• PAWS: Post acute withdrawal symptoms are generally less severe than those experienced during acute withdrawal but can still be challenging for individuals in their recovery process.

It’s important to note that not everyone who undergoes withdrawal will experience PAWS, and the specific symptoms they do experience can vary widely among individuals.

When Does PAWS Begin?

The onset of Post-Acute Withdrawal Syndrome can vary depending on several factors, including the type of substance used, the duration and intensity of use, individual differences, and the specific circumstances of withdrawal.[3] As noted above, PAWS typically follows the acute withdrawal phase, which is the initial period of more intense and immediate symptoms that occur shortly after discontinuing drug use.

For some substances, PAWS may begin shortly after the acute withdrawal phase, while for others, it might take some time for symptoms to emerge. In general, PAWS can start within a few days to a few weeks after the cessation of drug use. The duration of PAWS symptoms can also vary widely, lasting for weeks, months, or even longer.

What Does PAWS Look Like For Specific Substances?

While PAWS symptoms can vary widely, many substances can display common withdrawal patterns:


  • Anxiety
  • Depression
  • Irritability
  • Fatigue
  • Sleep disturbances
  • Poor concentration
  • Mood swings

 Opioids (e.g., heroin, prescription painkillers):[5]

  • Anxiety
  • Depression
  • Fatigue
  • Insomnia
  • Mood swings
  • Cravings
  • Difficulty experiencing pleasure (anhedonia)

 Benzodiazepines (e.g., Xanax, Valium):[6]

  • Anxiety and panic attacks
  • Insomnia
  • Irritability
  • Poor concentration
  • Memory problems
  • Mood swings
  • Sensory hypersensitivity

 Stimulants (e.g., cocaine, amphetamines):[5]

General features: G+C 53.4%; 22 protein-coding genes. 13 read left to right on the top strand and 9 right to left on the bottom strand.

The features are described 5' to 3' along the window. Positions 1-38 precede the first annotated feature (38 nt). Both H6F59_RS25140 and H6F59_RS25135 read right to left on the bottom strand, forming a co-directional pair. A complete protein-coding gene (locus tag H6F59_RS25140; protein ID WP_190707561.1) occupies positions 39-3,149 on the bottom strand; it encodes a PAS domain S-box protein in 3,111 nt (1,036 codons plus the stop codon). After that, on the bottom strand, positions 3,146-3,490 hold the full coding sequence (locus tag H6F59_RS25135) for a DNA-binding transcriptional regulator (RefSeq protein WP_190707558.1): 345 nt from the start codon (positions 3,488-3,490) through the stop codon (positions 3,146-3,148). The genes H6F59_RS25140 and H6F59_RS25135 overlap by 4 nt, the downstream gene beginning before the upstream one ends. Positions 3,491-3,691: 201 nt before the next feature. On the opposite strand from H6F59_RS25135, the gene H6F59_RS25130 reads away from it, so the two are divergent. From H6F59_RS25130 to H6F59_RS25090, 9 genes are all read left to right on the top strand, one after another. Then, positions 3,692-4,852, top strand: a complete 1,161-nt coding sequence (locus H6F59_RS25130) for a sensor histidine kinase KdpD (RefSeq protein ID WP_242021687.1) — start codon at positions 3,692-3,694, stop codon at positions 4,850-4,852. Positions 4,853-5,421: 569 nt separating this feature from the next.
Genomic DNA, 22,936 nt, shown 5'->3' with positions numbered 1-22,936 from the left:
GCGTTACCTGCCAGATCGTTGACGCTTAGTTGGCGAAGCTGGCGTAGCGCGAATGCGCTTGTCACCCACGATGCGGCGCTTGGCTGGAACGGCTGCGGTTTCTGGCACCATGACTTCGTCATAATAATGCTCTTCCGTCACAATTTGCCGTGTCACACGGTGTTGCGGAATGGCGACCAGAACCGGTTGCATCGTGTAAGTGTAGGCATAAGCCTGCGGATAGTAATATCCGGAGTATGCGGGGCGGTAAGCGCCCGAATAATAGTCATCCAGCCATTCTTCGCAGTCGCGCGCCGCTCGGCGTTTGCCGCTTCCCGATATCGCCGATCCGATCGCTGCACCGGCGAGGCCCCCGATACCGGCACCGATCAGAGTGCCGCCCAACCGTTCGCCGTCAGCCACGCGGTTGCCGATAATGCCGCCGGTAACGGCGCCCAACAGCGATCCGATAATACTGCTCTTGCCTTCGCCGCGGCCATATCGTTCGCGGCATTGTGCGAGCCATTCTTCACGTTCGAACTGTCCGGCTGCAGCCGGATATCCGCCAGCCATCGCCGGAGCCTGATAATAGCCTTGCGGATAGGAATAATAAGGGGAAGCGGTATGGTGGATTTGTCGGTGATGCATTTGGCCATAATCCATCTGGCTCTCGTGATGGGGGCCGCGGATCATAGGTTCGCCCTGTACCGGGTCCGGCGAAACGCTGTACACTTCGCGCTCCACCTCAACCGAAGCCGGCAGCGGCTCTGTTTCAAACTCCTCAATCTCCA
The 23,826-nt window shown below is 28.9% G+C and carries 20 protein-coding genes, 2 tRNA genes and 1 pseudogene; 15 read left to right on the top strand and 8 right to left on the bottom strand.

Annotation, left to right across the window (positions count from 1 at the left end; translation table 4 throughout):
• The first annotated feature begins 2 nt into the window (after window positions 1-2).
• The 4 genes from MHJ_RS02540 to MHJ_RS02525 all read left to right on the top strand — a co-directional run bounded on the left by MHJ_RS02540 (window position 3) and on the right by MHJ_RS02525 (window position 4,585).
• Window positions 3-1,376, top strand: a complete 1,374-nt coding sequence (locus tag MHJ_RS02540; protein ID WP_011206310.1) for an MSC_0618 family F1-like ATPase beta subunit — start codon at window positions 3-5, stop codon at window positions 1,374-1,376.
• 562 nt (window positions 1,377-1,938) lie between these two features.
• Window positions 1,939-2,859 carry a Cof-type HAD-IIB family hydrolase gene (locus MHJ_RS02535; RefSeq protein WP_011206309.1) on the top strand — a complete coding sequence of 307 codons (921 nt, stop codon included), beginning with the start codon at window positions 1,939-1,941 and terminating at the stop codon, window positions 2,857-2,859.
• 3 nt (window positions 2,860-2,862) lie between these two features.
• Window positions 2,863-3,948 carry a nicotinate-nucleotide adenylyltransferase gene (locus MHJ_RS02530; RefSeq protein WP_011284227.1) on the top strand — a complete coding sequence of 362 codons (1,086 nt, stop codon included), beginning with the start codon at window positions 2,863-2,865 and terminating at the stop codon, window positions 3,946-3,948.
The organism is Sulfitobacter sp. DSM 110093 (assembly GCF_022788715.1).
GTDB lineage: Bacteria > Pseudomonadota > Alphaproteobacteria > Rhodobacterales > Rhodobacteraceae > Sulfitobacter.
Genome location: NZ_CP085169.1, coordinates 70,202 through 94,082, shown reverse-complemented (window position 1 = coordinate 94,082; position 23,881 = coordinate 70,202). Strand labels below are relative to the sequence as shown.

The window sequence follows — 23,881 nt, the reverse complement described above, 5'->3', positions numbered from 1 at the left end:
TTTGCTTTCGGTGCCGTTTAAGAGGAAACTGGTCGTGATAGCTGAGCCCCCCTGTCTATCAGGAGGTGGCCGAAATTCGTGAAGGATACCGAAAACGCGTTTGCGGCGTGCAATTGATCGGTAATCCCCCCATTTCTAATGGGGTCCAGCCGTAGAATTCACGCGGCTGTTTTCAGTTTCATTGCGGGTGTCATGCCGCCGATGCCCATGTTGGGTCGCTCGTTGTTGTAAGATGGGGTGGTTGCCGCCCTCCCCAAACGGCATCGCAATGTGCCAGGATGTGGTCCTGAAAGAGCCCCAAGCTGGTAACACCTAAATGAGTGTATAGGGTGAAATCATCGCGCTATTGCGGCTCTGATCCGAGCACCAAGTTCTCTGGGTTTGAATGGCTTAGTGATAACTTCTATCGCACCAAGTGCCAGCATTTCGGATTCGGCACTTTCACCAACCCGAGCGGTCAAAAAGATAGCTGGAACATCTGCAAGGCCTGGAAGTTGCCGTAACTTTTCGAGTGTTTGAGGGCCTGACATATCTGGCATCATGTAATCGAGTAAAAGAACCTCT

• Fatigue
  • Depression
  • Increased appetite
  • Disturbed sleep patterns
  • Difficulty concentrating
  • Cravings


  • Insomnia
  • Anxiety
  • Irritability
  • Mood swings
  • Poor concentration
  • Cravings
  • Decreased appetite

If you or a loved one are experiencing persistent withdrawal symptoms then it’s recommended to seek professional help. Medical and psychological support can be beneficial in managing withdrawal and promoting long-term recovery.

What Are the Dangers of Relapse Regarding PAWS?

The dangers associated with PAWS and potential relapse can be significant, as individuals navigating the challenges of recovery may face several obstacles that could jeopardize their sobriety and ongoing recovery:

  • Increased vulnerability to relapse: PAWS can bring about persistent symptoms (such as anxiety, depression, and mood swings), making individuals more susceptible to the temptation of returning to substance use.
  • Impaired cognitive functioning: PAWS symptoms often include cognitive difficulties such as poor concentration and memory problems. These cognitive impairments can affect decision-making and coping mechanisms, making it harder for individuals to resist triggers and cravings that could contribute to relapse.
  • Higher levels of emotional distress: The emotional toll of PAWS, coupled with the challenges of adjusting to a sober lifestyle, can create intense emotional distress. Feelings of frustration, hopelessness, and anhedonia may drive individuals to seek solace in substances they once used to cope.